Covid-19: Asymptomatic people can’t infect others because of ‘low virus load’, says Health DG
31 MAY 2020 / 20:56
PUTRAJAYA: Covid-19 positive individuals who are asymptomatic do not have the potential to infect others because they have a low “virus load” compared to those who are symptomatic, said Health director-general Datuk Dr Noor Hisham Abdullah.
He, however, said that infectivity could occur two days before the affected individual showed symptoms.
“So, we need to differentiate that the ones without symptoms do not have any problems as there’s no infectivity. But we found that those with symptoms and two days before having those symptoms they could infect others,” he said at the daily press conference on Covid-19 today.
He said that the first week of being symptomatic was when the virus was active enough to infect others, but if the individual was isolated for between eight to 10 days, or 14 days as is being done by the government now, the infectivity rate can be reduced to almost zero.
“As for those who are asymptomatic, perhaps they won’t be able to infect others within 14 days. But infection can happen two days before the symptomatic period. So, if we can isolate them we can break the Covid-19 chain of transmission,” he said.
Written by Roz Plater on May 28, 2020
Fact checked by Jennifer Chesak New
As Many as 80 Percent of People with COVID-19 Aren’t Aware They Have the Virus
Researchers say anywhere from 25 percent to 80 percent of people with COVID-19 are unaware they have the virus./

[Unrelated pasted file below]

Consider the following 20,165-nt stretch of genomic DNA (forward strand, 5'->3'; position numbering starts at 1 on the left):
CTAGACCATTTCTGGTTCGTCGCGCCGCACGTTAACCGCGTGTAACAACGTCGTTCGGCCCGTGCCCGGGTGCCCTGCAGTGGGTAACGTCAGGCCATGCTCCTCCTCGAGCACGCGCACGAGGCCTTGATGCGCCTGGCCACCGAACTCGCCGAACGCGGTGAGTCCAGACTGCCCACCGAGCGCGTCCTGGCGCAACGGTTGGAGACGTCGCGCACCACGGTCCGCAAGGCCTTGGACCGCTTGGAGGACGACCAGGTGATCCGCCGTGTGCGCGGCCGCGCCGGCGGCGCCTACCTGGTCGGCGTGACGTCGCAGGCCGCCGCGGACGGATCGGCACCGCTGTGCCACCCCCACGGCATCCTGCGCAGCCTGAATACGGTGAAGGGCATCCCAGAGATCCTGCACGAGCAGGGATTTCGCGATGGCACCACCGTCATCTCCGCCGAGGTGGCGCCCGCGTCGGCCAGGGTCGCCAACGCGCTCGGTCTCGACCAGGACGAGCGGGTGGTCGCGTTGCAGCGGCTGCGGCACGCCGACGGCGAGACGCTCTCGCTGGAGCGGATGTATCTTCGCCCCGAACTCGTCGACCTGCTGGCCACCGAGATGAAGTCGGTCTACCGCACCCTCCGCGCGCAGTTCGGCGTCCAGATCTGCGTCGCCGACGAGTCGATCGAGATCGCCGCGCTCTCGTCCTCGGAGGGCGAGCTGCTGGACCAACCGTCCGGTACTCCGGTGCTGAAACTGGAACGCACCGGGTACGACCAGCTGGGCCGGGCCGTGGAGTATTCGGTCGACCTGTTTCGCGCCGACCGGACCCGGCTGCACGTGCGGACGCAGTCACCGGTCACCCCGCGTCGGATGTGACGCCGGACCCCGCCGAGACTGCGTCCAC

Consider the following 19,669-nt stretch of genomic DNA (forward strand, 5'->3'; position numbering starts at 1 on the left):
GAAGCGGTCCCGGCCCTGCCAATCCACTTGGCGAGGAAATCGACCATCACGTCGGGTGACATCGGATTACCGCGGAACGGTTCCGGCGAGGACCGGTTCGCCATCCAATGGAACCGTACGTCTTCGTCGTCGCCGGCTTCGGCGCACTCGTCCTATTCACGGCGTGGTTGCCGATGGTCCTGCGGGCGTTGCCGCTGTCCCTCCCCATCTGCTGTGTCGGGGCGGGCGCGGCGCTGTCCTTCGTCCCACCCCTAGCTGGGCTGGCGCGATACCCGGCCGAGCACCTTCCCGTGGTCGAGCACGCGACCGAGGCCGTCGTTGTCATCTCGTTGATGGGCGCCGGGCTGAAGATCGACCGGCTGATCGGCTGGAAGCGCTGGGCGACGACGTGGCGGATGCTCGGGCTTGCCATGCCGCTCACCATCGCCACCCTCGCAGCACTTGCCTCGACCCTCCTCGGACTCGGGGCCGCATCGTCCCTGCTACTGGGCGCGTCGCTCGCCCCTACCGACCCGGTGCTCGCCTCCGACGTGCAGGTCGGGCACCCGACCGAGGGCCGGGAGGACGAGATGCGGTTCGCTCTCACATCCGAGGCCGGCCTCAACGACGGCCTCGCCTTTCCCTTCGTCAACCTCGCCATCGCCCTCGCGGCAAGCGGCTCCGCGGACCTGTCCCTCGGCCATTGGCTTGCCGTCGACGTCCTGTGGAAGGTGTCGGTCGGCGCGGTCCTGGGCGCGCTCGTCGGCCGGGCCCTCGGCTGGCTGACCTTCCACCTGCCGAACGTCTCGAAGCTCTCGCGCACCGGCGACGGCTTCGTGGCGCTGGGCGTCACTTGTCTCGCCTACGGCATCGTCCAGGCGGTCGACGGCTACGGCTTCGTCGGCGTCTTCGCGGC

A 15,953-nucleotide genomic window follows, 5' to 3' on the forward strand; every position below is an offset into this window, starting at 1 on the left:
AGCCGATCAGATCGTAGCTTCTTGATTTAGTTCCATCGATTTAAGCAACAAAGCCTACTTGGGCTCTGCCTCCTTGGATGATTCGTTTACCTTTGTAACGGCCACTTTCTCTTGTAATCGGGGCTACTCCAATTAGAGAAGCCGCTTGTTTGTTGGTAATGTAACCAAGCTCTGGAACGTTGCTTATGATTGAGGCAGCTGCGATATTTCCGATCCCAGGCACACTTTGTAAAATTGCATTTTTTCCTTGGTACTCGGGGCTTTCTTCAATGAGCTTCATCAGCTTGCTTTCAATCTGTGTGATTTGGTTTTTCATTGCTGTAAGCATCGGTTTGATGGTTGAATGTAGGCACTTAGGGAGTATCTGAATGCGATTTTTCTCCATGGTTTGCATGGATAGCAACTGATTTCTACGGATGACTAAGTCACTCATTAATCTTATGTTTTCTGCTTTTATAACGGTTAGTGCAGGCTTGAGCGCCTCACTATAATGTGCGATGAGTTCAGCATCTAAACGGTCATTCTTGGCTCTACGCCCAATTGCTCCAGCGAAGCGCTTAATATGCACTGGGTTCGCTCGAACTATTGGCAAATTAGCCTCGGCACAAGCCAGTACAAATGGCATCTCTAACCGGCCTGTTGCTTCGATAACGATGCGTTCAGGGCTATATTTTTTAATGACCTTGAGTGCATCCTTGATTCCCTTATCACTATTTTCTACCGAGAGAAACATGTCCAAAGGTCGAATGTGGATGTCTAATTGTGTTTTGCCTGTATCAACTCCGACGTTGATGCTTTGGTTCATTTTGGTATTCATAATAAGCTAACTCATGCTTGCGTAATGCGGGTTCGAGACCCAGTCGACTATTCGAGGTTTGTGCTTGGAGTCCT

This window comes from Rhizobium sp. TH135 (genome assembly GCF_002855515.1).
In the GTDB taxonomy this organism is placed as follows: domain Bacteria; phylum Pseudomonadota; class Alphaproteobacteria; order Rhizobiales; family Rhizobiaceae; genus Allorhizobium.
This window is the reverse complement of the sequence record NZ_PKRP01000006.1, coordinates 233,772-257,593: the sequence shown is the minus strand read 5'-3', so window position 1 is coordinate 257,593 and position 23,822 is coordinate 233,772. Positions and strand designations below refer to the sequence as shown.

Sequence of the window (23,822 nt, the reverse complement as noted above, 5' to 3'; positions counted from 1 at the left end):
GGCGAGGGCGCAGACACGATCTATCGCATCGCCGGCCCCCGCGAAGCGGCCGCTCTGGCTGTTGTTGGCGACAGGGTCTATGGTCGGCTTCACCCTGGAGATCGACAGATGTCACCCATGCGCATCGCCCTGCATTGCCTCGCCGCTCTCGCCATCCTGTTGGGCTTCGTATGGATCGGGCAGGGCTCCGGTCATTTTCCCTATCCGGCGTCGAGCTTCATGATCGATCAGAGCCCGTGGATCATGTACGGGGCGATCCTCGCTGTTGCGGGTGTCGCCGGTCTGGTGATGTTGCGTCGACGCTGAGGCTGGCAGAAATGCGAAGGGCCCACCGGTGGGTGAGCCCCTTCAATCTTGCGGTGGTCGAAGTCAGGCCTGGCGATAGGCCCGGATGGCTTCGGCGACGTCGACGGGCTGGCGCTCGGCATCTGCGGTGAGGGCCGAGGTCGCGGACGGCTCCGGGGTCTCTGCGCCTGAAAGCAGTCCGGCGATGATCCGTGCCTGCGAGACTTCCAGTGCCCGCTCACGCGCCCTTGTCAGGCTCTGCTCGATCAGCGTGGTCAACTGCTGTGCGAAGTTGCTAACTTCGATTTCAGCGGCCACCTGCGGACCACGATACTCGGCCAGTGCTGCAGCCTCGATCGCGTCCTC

This allows the novel coronavirus to spread more rapidly throughout a community.
Experts say these carriers without symptoms make it even more important for people to wear face masks in public.
All data and statistics are based on publicly available data at the time of publication. Some information may be out of date. Visit our coronavirus hub and follow our live updates page for the most recent information on the COVID-19 outbreak.
There may be a lot of people walking around who have COVID-19 but have no idea they are spreading the virus.
The first word of this possibility came in early April from the Centers for Disease Control and Prevention (CDC) director, Dr. Robert Redfield, in an interview with National Public Radio affiliate WABE.
“One of the [pieces of] information that we have confirmed now is that a significant number of individuals that are infected actually remain asymptomatic. That may be as many as 25 percent,” Redfield said.
Then a few days later, researchers in Iceland reported that 50 percent of their novel coronavirus cases who tested positive had no symptoms. The testing had been conducted by deCODE, a subsidiary of the U.S. Biotech company Amgen.
In another reportTrusted Source, the CDC stated that researchers in Singapore identified seven clusters of cases in which presymptomatic transmission is the most likely explanation for the occurrence of secondary cases.
That report was backed up by a studyTrusted Source published in mid-April that concluded that people with no symptoms are the source of 44 percent of diagnosed COVID-19 cases.
In addition, a studyTrusted Source published about the same time reported that people might be most contagious during the period before they have symptoms.
Then, in late April, it was reported that the first known person to die from COVID-19 in the United States before she died of a heart attack on February 6 at her home in Northern California.
Finally, two studies published in late May indicated that a high percentage of people with COVID-19 could be without symptoms.
In one study, researchers reported that 104 of 128 people (81 percent) on a cruise ship who tested positive the novel coronavirus were asymptomatic.
In another studyTrusted Source, researchers reported that 42 percent of people who tested positive for COVID-19 were without symptoms.
“Of those of us that get symptomatic, it appears that we’re shedding significant virus in our oropharyngeal compartment, probably up to 48 hours before we show symptoms,” Redfield said. “This helps explain how rapidly this virus continues to spread across the country because we have asymptomatic transmitters.”